Employers that use background check companies to administer credit or other background checks: take note. The Ninth Circuit Court of Appeals further limited what qualifies as a “clear and conspicuous” disclosure that “solely” consists of the disclosure under the federal Fair Credit Reporting Act (“FCRA”). Those forms that include both federal and state disclosures on the same form are invalid under not only the FCRA, but also under California law. As a result employers must create new disclosure forms (or ensure their vendors do so).
By way of background, Desiree Gilberg applied for employment with Checksmart Financial LLC. As part of the application process, she completed a background check application and disclosure. Like many background check disclosures, this form contained not only the disclosure required under the FCRA, but also various state law disclosures. These state laws mainly did not apply to Gilberg, who was a California employee. The text of the form is laid out in the opinion, and a copy of the actual form is attached as an appendix to the opinion.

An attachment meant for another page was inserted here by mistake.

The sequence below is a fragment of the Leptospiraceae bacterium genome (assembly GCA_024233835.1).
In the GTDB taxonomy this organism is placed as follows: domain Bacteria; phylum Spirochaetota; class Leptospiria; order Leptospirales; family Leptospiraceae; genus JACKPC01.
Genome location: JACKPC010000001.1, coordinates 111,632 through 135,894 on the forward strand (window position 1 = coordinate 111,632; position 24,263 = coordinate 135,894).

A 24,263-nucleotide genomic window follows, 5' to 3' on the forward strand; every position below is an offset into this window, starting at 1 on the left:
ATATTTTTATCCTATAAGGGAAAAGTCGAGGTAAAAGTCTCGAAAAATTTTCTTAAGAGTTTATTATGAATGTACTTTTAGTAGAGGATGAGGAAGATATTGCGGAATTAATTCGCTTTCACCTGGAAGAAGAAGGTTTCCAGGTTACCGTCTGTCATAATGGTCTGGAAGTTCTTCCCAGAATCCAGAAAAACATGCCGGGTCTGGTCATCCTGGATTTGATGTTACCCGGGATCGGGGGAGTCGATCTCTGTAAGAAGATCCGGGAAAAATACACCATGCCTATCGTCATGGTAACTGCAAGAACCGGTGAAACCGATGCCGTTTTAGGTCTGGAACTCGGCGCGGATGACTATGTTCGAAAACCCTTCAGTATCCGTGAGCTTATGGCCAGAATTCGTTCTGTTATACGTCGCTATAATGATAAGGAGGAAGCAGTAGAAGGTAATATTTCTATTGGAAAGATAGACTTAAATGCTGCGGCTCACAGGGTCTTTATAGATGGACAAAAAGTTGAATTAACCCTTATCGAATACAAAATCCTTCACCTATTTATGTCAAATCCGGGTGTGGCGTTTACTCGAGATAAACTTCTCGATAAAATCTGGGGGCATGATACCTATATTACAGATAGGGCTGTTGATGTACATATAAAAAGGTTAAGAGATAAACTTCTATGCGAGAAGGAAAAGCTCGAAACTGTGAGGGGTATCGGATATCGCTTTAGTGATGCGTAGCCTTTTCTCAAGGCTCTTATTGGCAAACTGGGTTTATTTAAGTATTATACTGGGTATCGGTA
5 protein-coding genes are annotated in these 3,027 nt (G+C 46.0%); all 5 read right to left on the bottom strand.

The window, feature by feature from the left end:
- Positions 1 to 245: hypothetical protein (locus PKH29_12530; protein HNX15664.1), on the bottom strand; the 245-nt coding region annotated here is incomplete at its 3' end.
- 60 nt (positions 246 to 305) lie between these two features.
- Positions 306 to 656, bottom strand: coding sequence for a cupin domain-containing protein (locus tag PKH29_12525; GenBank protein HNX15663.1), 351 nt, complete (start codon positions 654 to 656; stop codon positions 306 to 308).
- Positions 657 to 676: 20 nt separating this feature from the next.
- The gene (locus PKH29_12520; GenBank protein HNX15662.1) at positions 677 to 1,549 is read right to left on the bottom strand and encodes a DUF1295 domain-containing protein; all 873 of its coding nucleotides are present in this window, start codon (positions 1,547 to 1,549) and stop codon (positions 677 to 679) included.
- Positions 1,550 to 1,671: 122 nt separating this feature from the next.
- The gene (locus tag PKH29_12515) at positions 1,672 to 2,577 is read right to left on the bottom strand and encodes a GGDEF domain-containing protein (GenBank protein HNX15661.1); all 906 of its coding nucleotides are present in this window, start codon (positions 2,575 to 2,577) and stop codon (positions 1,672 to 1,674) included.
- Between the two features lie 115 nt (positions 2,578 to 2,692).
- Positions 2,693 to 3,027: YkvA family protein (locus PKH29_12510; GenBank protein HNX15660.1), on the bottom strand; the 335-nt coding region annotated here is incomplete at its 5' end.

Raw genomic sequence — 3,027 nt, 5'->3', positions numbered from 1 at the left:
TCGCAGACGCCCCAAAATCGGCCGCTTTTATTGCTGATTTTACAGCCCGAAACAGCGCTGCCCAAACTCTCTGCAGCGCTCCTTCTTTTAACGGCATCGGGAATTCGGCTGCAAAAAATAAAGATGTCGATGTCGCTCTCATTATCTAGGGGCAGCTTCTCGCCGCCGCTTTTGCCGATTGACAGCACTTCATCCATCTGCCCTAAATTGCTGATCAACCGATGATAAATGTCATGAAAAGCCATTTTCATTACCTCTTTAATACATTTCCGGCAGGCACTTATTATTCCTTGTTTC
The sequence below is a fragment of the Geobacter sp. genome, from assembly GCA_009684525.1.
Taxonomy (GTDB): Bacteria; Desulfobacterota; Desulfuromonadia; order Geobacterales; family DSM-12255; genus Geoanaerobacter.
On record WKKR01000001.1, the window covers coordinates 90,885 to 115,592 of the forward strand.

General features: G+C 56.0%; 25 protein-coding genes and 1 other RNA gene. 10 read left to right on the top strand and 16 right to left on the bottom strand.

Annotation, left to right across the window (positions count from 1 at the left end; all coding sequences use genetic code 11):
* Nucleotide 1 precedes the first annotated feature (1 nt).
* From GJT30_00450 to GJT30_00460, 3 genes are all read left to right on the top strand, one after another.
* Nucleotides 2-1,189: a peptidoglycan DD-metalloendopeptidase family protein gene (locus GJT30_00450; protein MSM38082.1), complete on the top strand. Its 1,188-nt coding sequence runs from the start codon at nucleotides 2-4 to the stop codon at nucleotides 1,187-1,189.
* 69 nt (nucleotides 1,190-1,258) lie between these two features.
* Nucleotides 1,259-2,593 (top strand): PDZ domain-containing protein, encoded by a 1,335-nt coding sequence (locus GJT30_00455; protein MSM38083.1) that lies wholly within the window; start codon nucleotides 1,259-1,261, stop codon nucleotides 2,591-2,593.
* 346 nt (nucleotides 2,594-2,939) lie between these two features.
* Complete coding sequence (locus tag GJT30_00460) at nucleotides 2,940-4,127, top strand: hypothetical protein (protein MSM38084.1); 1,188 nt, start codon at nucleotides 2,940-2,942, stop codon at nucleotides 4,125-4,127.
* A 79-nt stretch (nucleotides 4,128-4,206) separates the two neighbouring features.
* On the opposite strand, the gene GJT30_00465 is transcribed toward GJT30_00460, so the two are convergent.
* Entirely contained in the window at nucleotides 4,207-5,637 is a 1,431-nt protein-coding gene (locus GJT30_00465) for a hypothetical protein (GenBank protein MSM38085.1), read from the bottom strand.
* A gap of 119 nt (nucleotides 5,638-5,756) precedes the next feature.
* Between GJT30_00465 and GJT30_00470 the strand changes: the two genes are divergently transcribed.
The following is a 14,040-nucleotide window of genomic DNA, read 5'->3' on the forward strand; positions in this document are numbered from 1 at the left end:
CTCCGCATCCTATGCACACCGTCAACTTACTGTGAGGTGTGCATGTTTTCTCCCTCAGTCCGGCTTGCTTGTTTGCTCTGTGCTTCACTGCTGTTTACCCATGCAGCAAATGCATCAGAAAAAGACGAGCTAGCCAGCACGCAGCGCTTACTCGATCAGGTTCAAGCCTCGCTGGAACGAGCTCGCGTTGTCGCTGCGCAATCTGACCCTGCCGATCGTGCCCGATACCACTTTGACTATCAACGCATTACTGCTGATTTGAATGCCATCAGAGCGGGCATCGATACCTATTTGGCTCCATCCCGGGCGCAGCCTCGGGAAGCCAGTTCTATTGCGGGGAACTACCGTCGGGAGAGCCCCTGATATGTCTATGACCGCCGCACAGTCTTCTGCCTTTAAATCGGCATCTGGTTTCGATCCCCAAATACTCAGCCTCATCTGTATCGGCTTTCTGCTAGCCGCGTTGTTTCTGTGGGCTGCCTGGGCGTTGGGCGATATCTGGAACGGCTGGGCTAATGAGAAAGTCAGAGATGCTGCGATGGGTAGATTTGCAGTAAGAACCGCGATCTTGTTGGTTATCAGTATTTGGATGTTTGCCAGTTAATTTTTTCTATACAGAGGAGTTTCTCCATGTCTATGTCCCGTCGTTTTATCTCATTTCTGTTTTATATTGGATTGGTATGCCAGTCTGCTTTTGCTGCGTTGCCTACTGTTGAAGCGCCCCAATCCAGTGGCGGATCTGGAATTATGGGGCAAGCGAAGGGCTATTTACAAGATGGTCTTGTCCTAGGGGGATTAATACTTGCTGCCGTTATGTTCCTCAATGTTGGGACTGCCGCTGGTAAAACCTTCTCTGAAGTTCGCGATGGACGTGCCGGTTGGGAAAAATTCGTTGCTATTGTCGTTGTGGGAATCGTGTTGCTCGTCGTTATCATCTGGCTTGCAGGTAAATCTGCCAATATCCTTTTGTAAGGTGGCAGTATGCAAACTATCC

The Ninth Circuit previously held
in Syed v. M-I, LLC, 853 F.3d 492 (9th Cir.2017), that FCRA contains “clear statutory language that the disclosure document must consist ‘solely’ of the disclosure.” Id. at 496.
But the Court in Syed did not address whether state disclosures could be combined with the federally required one.
The Court held that the federal disclosure has to be separate from the state law disclosures:
Consistent with Syed, we now hold that a prospective employer violates FCRA’s standalone document requirement by including extraneous information relating to various state disclosure requirements in that disclosure.
So, the combined disclosure form Gilberg signed violated this rule.
The Court also held that a combined disclosure violates California law, which specifically provides for a separate document “solely” consisting of the disclosure. So, employers violate California law by including California’s disclosure with other states’.
The FCRA requires the disclosure to be both “clear” and “conspicuous.” Because the document included states that had no relevance to Gilberg, and because the form included some mumbo jumbo, the Court decided it was not “clear,” but it was sufficiently “conspicuous.”
So, this case will require revisions to background check forms, like pronto.
The case is Gilberg v. Cal. Check Cashing Stores and the opinion is here.